King v. Brown

Annotate this Case

235 A.2d 874 (1967)

James KING v. Carl BROWN

Appeal No. 11.

Supreme Court of Rhode Island.

November 29, 1967.

John S. Brunero, for plaintiff.

Harry F. McKanna, Jr., West Warwick, for defendant.


JOSLIN, Justice.

In this action for assault and battery, we consider for the second time the plaintiff's exception to the decision of a superior court justice, removing a judgment entered by default against the defendant. When the case was first here, King v. Brown, 102 R.I. 42, 227 A.2d 589, we reaffirmed our rule that neglect or inattention of counsel without more will not constitute "cause shown" or "mistake" within the contemplation of G.L. 1956, § 9-21-2, as it read when the default was removed. We found that the trial justice abused his discretion in vacating a default judgment upon the limited showing that the defendant "did turn over this writ of summons to his attorney * * * and did engage * * * as attorney to represent him in this matter." Because the standards controlling the right to be relieved from a default judgment had been changed, however, prior to the case being argued in this court, we did not overrule. Instead, we directed reargument and gave the parties leave to present their views on whether the newly adopted guidelines[1] were relevant to our considerations, and if so, whether they entitled defendant to relief. Inasmuch as the parties agree that the new standards control, the only question is whether the unexplained neglect and inattention of defendant's counsel constitute such "mistake, inadvertence, surprise, or excusable neglect" as will justify vacating the default judgment.

The liberal application which the inadvertence and excusable neglect standard has received in the federal courts suggests that a trial justice may now have a wider latitude for the exercise of his discretion than he had under the test which heretofore prevailed. The new standard, however, is neither available to circumvent other procedural requirements nor is it so latitudinous as to permit relief where the neglect is without excuse. 3 Barron & Holtzoff, § 1325, p. 402 et seq.; 7 Moore, Federal Practice (2d ed.) ¶ 60.22 [2] at 230.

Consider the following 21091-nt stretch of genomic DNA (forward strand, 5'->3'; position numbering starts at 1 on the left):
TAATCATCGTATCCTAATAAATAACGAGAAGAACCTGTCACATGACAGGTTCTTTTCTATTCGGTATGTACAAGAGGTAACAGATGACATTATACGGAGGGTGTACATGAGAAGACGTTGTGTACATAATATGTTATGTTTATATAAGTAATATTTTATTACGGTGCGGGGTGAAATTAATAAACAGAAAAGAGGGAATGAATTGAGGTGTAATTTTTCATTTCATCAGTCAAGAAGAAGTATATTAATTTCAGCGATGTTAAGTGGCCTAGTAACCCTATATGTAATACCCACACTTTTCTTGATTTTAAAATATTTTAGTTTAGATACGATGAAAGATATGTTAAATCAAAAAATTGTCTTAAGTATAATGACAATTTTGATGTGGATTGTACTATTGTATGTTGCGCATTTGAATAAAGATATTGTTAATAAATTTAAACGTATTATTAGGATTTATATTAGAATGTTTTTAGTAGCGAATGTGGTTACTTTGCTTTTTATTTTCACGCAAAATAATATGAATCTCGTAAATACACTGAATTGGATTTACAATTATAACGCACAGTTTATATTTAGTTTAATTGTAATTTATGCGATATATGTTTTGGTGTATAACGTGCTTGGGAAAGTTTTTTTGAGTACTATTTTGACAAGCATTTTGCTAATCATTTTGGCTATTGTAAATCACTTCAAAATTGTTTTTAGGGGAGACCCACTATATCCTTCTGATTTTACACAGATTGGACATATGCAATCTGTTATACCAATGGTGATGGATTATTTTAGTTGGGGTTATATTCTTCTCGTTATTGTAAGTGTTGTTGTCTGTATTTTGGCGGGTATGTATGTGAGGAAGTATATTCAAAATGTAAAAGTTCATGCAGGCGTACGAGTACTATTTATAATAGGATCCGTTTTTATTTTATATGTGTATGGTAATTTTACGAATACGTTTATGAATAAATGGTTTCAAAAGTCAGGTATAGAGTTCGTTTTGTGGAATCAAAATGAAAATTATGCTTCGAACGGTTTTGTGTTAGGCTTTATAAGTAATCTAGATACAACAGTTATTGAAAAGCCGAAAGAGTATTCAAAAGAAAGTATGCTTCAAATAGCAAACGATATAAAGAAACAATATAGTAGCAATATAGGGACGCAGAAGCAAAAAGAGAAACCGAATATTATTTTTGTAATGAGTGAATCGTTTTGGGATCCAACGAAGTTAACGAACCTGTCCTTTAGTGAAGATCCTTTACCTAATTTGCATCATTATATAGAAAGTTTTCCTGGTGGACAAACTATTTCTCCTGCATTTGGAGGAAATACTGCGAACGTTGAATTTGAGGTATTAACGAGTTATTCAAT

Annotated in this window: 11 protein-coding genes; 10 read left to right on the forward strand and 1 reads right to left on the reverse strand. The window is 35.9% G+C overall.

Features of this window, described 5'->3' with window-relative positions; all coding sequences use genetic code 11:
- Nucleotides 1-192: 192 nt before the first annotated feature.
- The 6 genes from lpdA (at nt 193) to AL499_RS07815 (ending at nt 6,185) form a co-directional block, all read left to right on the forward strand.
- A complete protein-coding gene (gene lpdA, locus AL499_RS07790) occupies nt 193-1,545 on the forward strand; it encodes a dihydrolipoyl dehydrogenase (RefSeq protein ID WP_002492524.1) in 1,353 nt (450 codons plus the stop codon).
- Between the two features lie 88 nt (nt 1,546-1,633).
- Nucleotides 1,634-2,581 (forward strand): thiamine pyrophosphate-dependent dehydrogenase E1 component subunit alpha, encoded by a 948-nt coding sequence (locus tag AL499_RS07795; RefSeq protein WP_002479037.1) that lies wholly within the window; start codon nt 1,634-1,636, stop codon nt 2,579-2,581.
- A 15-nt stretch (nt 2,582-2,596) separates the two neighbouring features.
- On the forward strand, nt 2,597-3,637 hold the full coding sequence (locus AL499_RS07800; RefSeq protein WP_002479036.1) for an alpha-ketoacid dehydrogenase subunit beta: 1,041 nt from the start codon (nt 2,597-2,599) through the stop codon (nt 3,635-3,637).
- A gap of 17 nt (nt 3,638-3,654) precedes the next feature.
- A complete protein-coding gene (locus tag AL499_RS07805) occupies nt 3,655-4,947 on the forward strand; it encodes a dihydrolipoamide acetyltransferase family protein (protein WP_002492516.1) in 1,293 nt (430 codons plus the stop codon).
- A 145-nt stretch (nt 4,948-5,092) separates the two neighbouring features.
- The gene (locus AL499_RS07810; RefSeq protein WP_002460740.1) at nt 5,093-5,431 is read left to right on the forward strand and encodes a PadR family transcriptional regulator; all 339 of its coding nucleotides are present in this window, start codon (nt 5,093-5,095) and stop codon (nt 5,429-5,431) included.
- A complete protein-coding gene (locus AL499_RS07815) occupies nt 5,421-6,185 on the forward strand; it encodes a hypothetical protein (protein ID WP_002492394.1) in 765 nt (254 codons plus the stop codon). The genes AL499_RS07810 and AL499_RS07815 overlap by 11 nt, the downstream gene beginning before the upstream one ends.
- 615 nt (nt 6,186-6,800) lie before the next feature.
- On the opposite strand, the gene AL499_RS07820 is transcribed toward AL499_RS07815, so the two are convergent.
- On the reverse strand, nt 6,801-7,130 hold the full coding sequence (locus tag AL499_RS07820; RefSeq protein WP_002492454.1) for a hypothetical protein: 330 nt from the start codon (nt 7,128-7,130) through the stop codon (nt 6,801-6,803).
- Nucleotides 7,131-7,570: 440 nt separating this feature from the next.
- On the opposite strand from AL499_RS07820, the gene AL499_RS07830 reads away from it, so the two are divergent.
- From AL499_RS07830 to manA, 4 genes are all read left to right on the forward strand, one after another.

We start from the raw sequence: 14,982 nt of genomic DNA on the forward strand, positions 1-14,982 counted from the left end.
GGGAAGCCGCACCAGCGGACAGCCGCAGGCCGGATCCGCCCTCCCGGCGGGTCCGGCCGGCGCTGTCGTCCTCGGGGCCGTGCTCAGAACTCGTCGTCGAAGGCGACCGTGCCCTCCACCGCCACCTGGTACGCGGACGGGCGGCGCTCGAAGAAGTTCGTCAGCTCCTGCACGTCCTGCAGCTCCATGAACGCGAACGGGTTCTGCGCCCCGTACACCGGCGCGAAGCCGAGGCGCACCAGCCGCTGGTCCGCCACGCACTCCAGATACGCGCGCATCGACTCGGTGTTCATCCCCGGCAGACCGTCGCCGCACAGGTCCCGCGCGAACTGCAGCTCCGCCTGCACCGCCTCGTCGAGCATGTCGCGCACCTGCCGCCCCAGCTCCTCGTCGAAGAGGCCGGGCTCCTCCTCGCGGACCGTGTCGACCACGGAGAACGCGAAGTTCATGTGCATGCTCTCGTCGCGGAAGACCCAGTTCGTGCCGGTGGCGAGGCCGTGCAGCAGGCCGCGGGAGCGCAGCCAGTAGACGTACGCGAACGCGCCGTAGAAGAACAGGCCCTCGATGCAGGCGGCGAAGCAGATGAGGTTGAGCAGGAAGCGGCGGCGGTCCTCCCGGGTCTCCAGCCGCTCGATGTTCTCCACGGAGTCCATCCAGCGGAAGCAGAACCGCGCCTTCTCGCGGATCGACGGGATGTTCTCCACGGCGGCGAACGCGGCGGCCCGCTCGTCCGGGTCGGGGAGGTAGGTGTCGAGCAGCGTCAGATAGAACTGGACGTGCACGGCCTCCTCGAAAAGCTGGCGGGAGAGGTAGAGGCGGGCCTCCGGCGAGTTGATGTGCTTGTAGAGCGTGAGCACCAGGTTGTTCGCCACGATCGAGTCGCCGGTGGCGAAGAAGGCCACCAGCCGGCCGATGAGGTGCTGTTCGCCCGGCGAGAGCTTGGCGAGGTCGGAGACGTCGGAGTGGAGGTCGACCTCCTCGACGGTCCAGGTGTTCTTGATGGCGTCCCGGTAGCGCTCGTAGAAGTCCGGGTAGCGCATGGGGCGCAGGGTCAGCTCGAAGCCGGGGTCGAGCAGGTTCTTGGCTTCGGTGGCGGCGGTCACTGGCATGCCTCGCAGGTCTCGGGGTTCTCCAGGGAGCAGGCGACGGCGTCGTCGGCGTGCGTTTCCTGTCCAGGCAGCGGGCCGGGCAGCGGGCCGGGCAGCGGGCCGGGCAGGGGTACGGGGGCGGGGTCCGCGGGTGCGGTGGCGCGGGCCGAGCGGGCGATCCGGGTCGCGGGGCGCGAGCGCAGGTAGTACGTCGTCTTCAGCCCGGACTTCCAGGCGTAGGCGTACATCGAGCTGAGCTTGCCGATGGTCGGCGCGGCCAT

Here defendant in substance concedes that he may have been neglectful in the selection of his attorney, but he argues, nonetheless, that he did all that could reasonably have been expected of him when he gave the writ of summons to his legal representative, and he says that his counsel's inattention and neglect, even though unexplained, should not be attributed to him. Were we to accept that contention, consistency would demand that we reject that fundamental of agency law which imputes the neglect of an attorney in professional matters to his client and considers the omissions of the attorney as though they were the neglect of the client himself. Wheiles v. Aetna Life Ins. Co., 68 F.2d 99; Dumas v. Hartford Accident & Indem. Co., 94 N.H. 484, 56 A.2d 57; Mosher v. Mutual Home & Sav. Ass'n, 35 Ohio L. Abs. 445, 41 N.E.2d 871. See 1 Restatement, Agency 2d § 253, pp. 553-54. That principle points to the conclusion that a client should not be relieved of a default judgment resulting from the failure of his selected counsel to comply with procedural requirements, unless it is first factually established that his neglect was occasioned by some extenuating circumstance of sufficient significance to render it excusable. Unexplained neglect, standing alone and without more, whether it be of a party or of his attorney, will not automatically excuse noncompliance with orderly procedures. Frank v. New Amsterdam Casualty Co., 27 F.R.D. 258; Ledwith v. Storkan, 2 F.R.D. 539. An efficient administration of the judicial *876 system permits no other result. Ohliger v. United States, 308 F.2d 667.

Within these concepts counsel's unexplained failure in this case to tend to the writ of summons given to him to defend does not constitute a ground for relieving the defendant from the default, and it was, therefore, an abuse of discretion to vacate the judgment.

The plaintiff's exception is sustained, the judgment vacated is reinstated, and the case is remitted to the superior court for further proceedings.


[1] The amendment of G.L. 1956, § 9-21-2, as well as rule 60(b) of the rules of civil procedure of the superior court by P.L. 1965, chap. 55, sec. 36, permit the court on motion to relieve a party from a final judgment for "mistake, inadvertence, surprise, or excusable neglect."